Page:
Pot seizures quadruple in L.A. County
Los Angeles County, which has seen a whirlwind expansion in medical marijuana dispensaries this year, has notched another marijuana milestone. The county has moved to No. 5 for the amount seized in the state’s annual eradication campaign, with 340,187 pot plants uprooted -- more than a fourfold increase.
Statewide, the 27-year-old effort, known as the Campaign Against Marijuana Planting, found and destroyed almost 4.5 million plants in 41 counties, up from 2.9 million seized in each of the two prior years’ growing season. The amount has climbed steadily since 1996, when California voters approved the nation’s first medical marijuana law.
State officials put the wholesale value of this year’s eradicated marijuana at $17.8 billion.
L.A. County ranked 11th last year. By vaulting into the Top 10, it joins some of the state’s better-known marijuana-growing counties, including Mendocino, Trinity and Humboldt, popularly known as the Emerald Triangle.
State officials said the increase in seizures statewide probably reflects more effective law enforcement operations, as well as increased marijuana production. “I do think it’s expanding,” said George Anderson, director of the state Division of Law Enforcement.
Chris Jackson of the state Bureau of Narcotic Enforcement said his team spent about 15 days working in Los Angeles County with the Sheriff’s Department and U.S. Forest Service. One particular three-day stretch amazed him, he said. Within an eight-mile radius of their outpost on Angeles Crest Highway, he said, agents uncovered and destroyed a dozen gardens and about 150,000 plants.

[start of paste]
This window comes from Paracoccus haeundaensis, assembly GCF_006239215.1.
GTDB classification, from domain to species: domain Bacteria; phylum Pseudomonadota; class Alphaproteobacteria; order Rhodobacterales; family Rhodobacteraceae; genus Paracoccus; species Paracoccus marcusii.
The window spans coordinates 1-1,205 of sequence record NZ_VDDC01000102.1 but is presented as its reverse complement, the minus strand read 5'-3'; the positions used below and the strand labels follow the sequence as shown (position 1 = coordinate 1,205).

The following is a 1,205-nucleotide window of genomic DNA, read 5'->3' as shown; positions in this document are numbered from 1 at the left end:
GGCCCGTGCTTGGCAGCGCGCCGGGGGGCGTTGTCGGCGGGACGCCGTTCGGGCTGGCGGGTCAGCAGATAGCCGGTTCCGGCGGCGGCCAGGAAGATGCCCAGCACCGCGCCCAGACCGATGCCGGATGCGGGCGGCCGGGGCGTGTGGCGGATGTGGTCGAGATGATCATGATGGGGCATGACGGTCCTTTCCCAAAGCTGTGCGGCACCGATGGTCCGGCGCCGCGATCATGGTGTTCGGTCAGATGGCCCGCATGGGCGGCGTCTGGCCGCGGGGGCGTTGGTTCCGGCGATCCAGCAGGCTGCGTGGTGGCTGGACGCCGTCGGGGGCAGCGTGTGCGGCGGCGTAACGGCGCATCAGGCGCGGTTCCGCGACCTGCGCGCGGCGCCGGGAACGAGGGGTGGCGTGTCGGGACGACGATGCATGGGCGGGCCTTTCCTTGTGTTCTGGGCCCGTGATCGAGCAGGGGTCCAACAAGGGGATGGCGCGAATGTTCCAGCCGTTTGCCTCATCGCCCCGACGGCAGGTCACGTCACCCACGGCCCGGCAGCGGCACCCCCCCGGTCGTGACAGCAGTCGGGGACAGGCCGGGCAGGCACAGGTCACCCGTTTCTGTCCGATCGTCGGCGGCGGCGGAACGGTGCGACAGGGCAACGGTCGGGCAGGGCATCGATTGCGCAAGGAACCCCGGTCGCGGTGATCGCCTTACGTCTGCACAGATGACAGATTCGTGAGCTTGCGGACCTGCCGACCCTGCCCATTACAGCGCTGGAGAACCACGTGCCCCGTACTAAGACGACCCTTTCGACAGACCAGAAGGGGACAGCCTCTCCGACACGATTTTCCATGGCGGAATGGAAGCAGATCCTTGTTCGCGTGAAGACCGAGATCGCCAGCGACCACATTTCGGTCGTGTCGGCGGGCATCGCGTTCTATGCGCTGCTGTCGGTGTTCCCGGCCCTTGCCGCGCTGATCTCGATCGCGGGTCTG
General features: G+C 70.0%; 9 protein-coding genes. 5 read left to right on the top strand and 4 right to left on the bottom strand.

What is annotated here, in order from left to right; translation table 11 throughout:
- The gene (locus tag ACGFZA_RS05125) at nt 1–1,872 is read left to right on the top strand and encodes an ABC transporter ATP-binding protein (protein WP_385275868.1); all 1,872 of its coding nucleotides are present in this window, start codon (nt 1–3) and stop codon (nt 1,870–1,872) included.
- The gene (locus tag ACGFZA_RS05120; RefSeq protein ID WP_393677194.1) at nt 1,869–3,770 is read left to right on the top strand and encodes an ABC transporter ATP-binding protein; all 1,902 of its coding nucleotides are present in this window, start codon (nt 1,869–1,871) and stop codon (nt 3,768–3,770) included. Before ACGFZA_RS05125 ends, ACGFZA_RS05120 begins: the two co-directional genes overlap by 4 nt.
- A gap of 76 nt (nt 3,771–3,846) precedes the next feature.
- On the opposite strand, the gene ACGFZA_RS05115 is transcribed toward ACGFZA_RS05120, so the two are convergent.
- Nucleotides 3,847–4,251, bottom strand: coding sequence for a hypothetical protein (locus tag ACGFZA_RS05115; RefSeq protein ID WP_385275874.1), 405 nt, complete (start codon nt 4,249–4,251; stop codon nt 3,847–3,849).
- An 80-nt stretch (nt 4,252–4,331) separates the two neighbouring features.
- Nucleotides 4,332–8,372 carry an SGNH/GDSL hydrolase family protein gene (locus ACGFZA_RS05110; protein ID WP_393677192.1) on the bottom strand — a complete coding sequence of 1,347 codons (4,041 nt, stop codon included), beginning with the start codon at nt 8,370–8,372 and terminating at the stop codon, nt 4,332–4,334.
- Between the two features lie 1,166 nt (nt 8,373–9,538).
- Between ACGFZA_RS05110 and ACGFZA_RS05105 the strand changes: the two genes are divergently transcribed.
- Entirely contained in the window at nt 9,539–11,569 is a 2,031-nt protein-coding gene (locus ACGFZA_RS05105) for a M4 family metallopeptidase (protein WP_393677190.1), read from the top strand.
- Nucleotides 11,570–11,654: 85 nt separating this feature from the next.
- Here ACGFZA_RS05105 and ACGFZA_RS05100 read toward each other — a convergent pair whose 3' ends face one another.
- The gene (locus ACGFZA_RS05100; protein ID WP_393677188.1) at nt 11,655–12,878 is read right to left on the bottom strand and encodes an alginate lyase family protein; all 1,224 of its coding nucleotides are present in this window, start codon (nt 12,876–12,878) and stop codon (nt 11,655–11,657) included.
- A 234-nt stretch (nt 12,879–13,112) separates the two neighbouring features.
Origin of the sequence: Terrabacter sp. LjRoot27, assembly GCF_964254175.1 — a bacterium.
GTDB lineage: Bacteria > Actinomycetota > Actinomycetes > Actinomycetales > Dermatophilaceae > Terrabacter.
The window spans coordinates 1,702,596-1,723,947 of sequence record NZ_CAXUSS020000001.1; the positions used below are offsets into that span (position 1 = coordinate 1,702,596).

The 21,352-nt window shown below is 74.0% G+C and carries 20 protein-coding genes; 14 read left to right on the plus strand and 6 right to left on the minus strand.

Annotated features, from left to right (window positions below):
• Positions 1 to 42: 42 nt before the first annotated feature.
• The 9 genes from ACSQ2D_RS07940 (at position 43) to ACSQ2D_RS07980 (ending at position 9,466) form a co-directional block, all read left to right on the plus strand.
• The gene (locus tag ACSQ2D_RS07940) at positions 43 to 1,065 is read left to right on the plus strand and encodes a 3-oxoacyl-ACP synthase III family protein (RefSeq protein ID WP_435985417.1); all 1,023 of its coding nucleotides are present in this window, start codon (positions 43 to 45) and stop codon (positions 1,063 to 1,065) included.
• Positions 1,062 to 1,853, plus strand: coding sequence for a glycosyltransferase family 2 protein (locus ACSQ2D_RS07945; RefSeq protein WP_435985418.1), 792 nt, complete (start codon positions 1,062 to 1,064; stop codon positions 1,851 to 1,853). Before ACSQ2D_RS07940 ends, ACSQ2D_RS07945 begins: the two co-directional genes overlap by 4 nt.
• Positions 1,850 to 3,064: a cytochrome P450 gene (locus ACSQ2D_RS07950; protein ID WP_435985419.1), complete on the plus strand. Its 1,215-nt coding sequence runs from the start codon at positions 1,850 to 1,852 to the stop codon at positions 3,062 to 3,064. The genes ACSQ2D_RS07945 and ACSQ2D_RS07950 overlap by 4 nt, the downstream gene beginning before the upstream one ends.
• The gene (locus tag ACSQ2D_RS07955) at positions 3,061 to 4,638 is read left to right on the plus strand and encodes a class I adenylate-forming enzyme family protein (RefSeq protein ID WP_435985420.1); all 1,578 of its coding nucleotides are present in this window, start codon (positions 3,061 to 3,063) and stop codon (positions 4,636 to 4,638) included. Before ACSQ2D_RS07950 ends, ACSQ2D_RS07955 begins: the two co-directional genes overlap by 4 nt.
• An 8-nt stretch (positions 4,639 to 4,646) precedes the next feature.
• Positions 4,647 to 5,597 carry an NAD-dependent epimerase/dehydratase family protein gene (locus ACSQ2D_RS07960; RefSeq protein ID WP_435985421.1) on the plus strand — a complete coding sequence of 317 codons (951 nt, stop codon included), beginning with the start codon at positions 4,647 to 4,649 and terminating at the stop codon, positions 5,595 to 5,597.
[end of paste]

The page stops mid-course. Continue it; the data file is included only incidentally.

“The sheer quantity indicates that the majority of it is going out onto the street,” he said. “As much as dispensaries are popping up like crazy, you are still going to have a dealer walking down the street selling it.”
Officials attribute most of the operations to drug cartels that have shifted their cultivation north to avoid smuggling marijuana across the border and to be closer to their market. “Many of these big grows have been either started or taken over by the drug trafficking organizations out of Mexico,” Anderson said.
Many of these operations are hidden deep in canyons or carved out of steep hillsides in remote areas of national parks and forests, causing considerable damage when trees are cleared and land cultivated.
Bruce Mirken, spokesman for the pro-legalization Marijuana Policy Project, ridiculed the effort. “Let me guess, they set a record number of plant seizures and marijuana has now been eradicated from California?” he quipped.
Mirken said the campaign has caused growers to move from private lands into wilderness areas. “This is an annual exercise in futility. Not only does it not do anything meaningful, it actually makes the problem worse,” he said.
The proportion seized on public lands increased to 76% this year from 70% in 2008.
The annual effort includes officers from numerous state and federal agencies, including the Drug Enforcement Administration and the California Highway Patrol, which conducted 665 raids, up from 542 in 2008. Agents made 111 arrests and found 89 weapons. Last year, they made 143 arrests and found 142 weapons.